Jo Stafford, a singer who was a favorite of GIs during World War II and whose recordings made the pop music charts dozens of times in the 1950s, died Sunday of congestive heart failure at her home in Century City. She was 90.
According to her son, Tim Weston, she had been in ill health since October and had been hospitalized several times since 2002.
Stafford had a long career but enjoyed most of her success from the late 1930s to the early '60s. Her skills were apparent from the beginning, when she sang as a teenager in a vocal trio with her two older sisters, Pauline and Christine.
"Mom graduated from high school on a Friday and was doing soundtracks at RKO on Monday," her son said.
Qualities that were present at that time became the foundation of her vocal style: her impressive technical skills, flawless intonation and cool but expressive tone. Whether Stafford was singing romantic numbers such as “You Belong To Me” -- a No. 1 hit in 1952 -- or making duets with Frankie Laine on the lighthearted, comedic "Hambone" (a No. 5 hit the same year), her performances were superb displays of crystal-clear musicality combined with an insightful understanding of lyrics.
For The Record
Los Angeles Times Saturday, July 19, 2008 Home Edition Main News Part A Page 2 National Desk 1 inches; 20 words Type of Material: Correction
Stafford obituary: The obituary of singer Jo Stafford in Friday's California section reported that she died Sunday. She died Wednesday.
Those skills were particularly useful early in her career, first when she was singing lead in the trio with her sisters, then during her work with the Pied Pipers. Initially an octet, with seven male singers and Stafford, it was pared to a quartet when the group began working with the Tommy Dorsey Orchestra in 1939.
Stafford's solo career began with an inextricable link to the war. A favorite of American soldiers, she was told by a veteran of the Pacific that "the Japanese used to play your records on loudspeakers across from our foxholes so that we'd get homesick and surrender." Not surprisingly, servicemen affectionately referred to her as "GI Jo."
Stafford and her second husband, pianist/composer Paul Weston, were viewed by most of their contemporaries as musical class acts who brought clarity, focus and sophistication to the most lighthearted pop music. Which made their transformation into Jonathan and Darlene Edwards -- a duo that was the surprising last highlight of Stafford's career -- such a remarkable accomplishment.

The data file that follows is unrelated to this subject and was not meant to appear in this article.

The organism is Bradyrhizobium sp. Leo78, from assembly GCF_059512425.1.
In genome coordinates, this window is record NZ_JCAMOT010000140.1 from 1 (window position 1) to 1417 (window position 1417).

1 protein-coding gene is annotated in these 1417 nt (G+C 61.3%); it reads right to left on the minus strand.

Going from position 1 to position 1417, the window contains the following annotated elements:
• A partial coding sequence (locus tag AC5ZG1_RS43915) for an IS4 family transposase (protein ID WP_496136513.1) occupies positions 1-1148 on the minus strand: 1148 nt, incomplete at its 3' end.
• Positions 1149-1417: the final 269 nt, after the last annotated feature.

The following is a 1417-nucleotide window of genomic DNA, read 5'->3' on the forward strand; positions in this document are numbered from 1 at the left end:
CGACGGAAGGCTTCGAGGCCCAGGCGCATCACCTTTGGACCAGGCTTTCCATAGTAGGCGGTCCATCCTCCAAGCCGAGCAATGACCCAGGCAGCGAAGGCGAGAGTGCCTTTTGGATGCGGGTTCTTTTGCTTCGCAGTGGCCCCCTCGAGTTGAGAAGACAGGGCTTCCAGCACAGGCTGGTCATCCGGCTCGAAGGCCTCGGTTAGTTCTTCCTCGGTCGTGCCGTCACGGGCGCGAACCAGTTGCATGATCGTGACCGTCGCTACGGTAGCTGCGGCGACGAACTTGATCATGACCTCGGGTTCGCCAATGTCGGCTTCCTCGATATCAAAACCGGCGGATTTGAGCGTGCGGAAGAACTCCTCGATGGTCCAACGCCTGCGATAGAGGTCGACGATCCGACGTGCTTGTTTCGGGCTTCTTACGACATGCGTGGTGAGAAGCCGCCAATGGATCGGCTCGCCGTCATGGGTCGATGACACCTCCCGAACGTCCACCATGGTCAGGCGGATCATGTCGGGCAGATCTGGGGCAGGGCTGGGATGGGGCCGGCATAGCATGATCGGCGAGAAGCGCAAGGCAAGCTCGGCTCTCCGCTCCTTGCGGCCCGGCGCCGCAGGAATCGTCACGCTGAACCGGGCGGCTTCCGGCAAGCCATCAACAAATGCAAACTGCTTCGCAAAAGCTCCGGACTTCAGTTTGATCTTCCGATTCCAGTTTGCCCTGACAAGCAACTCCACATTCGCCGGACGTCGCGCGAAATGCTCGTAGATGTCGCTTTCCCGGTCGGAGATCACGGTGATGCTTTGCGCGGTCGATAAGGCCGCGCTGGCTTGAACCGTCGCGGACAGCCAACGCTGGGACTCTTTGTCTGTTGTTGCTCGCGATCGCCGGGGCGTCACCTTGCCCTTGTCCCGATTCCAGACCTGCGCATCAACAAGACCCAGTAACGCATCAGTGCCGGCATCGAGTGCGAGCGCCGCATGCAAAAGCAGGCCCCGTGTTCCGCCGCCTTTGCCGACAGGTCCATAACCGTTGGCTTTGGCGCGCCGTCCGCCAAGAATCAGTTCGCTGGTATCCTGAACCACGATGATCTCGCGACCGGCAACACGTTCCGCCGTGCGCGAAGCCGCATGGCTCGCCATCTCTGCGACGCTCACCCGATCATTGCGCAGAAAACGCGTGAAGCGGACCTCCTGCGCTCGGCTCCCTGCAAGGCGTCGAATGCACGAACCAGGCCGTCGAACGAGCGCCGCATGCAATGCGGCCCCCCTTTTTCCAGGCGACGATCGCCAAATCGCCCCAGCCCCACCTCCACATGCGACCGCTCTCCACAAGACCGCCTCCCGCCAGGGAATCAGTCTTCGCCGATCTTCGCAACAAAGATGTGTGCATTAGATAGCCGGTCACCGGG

The premise was simple enough: They would do imitations of a minimally skilled duet of singer and piano player -- the sort who can frequently be heard in no-cover-charge cocktail lounges everywhere. But as interpreted by Stafford's pliable voice, the songs came out just a little sharp in one spot, a bit flat in another, with the rhythm slipping from beat to beat.
Did Stafford find it difficult to sing in such ear-jarring fashion? "Well, Jo Stafford might have found it difficult," she told the Chicago Tribune in 1988, "but Darlene had no problem at all."
It worked so well, in fact, that the duo's recording of "Jonathan and Darlene Edwards in Paris" won the Grammy for Best Comedy Album of 1960. It was the only Grammy that Stafford would win.
Jo Elizabeth Stafford was born Nov. 12, 1917, in the San Joaquin Valley town of Coalinga. Her parents, Grover Cleveland Stafford and Anna York Stafford, moved the family to Long Beach, where she graduated from high school after having five years of classical voice training. Besides her singing, she was, according to her son, a very good pianist.
After working for the Dorsey Orchestra from 1939 to 1942, Stafford began her solo career as one of the first acts on the new Capitol Records label. She moved to Columbia Records in 1950 and back to Capitol in 1961. Although she was active for a relatively brief time as a solo artist, she sold more than 25 million records.
Once she had decided to end her singing career in the mid-1960s, however, Stafford seemed little tempted to return.
Asked at the time whether she might consider the sort of comeback that had worked for such contemporaries as Rosemary Clooney and Patti Page, her response was concise and to the point. She no longer sang, she said, "for the same reason that Lana Turner is not posing in bathing suits anymore."
Stafford did make a few appearances after the 1960s, among them a revival of Jonathan and Darlene Edwards in the late '70s for which she sang inimitable lounge versions of the Bee Gees' "Stayin' Alive" and Helen Reddy's "I Am Woman."
Stafford's first marriage -- to Pied Pipers singer John Huddleston -- ended in divorce. She married Weston in 1952; they had two children, Tim, a musician and record producer, and Amy, a singer. Her husband died in 1996.
She is survived by her children; four grandchildren; and her younger sister, Betty Jane. Services will be private.
Instead of flowers, donations may be made to the Share Inc charity.